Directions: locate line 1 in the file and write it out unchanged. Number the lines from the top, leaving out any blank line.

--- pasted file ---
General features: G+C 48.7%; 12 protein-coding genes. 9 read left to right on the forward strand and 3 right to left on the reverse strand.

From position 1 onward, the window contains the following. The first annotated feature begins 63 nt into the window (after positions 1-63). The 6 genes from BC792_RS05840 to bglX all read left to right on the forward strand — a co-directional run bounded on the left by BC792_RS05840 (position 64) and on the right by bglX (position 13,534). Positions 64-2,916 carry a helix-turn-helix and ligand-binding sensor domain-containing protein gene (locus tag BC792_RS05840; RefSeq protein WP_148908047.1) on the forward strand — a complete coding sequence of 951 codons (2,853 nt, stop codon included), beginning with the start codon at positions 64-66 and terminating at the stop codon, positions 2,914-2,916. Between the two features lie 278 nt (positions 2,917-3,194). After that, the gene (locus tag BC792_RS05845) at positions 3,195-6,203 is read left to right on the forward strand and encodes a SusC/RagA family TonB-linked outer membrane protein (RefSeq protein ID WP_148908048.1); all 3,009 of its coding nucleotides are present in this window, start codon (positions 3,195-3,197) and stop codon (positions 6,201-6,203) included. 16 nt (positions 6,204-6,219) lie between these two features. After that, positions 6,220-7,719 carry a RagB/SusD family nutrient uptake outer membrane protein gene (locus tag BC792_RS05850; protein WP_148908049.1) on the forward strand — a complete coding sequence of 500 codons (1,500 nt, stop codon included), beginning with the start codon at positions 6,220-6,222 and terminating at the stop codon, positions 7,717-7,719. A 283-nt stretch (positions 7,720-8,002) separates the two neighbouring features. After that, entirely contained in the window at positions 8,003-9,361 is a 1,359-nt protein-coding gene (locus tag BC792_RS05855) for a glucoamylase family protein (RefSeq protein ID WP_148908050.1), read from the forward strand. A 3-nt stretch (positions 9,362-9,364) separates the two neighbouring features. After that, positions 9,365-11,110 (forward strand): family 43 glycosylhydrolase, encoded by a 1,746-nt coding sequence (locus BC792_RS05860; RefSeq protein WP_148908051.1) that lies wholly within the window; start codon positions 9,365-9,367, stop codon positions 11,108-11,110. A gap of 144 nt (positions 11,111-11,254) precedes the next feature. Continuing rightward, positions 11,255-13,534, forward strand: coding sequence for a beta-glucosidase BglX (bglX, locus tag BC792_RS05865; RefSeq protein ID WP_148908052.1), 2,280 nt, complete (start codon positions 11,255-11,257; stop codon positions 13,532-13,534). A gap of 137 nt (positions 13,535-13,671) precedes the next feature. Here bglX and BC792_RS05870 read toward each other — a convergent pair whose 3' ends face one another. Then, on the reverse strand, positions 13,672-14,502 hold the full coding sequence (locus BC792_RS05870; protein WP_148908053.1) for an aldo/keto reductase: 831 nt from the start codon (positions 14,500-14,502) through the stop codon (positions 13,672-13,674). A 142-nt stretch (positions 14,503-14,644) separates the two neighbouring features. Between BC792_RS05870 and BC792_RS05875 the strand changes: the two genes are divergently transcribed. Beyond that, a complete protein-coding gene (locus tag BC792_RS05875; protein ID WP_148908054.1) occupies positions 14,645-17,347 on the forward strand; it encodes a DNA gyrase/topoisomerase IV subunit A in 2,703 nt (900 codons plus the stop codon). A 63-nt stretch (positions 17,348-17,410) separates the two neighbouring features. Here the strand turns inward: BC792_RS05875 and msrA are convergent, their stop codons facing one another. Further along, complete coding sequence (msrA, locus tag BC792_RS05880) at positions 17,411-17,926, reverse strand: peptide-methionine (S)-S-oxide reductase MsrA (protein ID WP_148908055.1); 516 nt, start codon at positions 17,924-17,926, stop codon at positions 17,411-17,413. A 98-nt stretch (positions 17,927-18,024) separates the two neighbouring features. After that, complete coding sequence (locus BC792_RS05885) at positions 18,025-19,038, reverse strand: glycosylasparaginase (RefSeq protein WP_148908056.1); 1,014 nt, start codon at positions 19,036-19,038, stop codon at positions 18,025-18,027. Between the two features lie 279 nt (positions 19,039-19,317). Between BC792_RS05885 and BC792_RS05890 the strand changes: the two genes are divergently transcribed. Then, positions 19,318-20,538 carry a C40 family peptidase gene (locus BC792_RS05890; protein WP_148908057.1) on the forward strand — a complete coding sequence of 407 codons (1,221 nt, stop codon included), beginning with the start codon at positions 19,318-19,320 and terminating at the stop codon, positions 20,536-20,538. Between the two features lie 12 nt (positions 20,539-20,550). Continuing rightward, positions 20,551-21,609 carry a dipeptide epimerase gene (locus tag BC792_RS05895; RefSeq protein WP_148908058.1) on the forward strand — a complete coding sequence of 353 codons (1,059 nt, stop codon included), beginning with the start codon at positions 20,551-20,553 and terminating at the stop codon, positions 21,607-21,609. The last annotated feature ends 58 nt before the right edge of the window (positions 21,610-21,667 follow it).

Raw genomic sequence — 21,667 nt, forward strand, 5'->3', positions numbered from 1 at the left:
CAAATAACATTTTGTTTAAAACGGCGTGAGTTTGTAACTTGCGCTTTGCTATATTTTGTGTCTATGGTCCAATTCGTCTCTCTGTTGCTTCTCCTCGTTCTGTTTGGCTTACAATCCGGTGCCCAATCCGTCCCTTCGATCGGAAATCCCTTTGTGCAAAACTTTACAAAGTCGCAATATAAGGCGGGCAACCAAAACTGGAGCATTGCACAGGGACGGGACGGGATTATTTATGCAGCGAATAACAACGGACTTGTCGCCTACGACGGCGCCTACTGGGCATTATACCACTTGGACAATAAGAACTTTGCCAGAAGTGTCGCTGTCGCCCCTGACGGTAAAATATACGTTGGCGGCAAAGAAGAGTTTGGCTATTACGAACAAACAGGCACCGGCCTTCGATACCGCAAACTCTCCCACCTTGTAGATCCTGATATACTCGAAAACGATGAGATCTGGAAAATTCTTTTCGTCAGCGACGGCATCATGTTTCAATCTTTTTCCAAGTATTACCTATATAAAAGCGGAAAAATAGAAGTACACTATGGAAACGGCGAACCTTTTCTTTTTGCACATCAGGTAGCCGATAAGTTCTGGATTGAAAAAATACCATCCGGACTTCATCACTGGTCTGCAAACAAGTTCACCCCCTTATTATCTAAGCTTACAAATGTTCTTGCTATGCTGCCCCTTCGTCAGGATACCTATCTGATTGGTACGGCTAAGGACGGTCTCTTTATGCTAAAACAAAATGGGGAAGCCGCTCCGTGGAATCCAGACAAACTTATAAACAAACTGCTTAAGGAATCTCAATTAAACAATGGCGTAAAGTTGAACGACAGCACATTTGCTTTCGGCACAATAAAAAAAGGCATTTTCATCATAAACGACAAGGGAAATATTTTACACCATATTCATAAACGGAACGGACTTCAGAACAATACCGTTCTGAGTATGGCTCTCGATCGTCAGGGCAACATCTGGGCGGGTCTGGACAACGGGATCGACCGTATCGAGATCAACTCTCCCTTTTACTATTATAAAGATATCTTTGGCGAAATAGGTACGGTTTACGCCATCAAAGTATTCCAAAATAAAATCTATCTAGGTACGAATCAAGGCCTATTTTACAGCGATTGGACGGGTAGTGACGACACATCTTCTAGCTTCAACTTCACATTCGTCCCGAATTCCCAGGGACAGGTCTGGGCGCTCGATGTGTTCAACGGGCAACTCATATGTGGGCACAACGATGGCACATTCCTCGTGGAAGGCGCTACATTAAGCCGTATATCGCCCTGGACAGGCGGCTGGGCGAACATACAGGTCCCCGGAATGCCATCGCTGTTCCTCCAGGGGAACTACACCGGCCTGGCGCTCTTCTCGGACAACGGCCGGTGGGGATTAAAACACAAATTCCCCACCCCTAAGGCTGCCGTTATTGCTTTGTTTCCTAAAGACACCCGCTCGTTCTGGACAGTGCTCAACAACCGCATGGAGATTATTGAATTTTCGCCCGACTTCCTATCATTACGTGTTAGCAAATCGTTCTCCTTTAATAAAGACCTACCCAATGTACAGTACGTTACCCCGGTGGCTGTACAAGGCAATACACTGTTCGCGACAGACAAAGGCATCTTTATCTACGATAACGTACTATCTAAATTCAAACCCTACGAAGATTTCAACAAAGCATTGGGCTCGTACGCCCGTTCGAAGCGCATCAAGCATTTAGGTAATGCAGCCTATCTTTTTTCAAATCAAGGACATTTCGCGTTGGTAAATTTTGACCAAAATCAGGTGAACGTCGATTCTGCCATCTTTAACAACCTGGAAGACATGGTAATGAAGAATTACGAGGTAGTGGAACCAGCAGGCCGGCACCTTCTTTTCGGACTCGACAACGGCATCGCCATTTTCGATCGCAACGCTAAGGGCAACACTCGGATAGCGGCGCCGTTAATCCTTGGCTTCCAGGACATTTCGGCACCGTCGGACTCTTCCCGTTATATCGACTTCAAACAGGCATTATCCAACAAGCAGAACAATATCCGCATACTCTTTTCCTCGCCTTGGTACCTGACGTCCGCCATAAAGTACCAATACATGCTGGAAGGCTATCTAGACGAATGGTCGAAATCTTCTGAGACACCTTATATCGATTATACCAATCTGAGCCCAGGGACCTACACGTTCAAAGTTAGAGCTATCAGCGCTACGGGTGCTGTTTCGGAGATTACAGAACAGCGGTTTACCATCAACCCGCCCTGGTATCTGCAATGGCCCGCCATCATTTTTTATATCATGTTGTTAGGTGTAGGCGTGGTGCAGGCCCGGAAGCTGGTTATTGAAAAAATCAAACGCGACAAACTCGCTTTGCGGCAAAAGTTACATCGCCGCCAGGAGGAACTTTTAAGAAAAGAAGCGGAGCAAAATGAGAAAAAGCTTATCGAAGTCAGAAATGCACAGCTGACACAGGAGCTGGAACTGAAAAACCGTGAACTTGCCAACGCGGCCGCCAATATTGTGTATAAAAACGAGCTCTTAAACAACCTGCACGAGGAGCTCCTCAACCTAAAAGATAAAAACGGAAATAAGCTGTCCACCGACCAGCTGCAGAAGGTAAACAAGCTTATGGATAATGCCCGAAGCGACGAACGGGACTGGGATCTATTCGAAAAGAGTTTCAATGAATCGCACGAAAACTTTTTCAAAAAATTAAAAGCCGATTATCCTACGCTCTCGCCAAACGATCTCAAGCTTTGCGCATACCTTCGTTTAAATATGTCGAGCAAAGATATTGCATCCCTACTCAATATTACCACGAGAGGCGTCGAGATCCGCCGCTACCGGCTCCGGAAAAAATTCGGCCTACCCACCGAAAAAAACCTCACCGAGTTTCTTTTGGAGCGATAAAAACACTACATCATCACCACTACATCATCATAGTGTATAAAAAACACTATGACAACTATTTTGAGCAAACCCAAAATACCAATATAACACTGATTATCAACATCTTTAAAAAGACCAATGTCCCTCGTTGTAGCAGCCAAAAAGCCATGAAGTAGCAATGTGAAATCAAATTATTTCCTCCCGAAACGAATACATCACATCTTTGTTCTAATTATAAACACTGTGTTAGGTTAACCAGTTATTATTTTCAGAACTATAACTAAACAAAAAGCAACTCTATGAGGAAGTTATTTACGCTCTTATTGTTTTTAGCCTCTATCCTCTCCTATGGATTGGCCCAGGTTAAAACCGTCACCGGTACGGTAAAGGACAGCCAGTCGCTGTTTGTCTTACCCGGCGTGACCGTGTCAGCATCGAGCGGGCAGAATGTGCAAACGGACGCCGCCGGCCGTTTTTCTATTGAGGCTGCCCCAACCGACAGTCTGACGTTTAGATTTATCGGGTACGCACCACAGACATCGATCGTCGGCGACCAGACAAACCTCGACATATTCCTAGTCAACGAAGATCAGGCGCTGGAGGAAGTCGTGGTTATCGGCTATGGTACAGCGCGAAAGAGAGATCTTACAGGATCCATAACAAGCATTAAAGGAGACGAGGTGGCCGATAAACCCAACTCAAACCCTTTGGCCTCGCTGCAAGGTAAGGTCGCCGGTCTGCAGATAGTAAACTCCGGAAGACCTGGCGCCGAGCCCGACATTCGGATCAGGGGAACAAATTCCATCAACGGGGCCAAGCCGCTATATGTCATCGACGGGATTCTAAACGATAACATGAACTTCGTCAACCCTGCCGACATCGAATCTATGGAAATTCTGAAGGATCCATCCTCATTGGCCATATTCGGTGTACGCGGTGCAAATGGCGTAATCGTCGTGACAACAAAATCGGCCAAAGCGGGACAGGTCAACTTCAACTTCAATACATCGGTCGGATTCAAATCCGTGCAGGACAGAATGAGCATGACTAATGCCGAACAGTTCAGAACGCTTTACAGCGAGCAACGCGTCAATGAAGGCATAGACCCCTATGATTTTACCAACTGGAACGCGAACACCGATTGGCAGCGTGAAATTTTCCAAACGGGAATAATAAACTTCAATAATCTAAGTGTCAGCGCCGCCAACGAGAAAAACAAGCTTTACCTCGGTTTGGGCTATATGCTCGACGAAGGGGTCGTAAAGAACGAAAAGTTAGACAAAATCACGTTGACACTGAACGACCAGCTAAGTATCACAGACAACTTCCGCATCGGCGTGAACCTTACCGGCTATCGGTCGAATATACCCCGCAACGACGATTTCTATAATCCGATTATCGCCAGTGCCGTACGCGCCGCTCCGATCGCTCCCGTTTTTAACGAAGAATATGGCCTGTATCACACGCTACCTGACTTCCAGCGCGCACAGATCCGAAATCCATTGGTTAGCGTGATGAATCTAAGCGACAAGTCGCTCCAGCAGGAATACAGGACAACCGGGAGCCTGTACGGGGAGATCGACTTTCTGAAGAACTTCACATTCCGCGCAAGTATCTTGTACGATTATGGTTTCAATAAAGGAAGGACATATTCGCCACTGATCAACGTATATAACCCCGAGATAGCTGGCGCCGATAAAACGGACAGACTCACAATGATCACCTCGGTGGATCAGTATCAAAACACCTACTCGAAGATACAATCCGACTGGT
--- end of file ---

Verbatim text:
General features: G+C 48.7%; 12 protein-coding genes. 9 read left to right on the forward strand and 3 right to left on the reverse strand.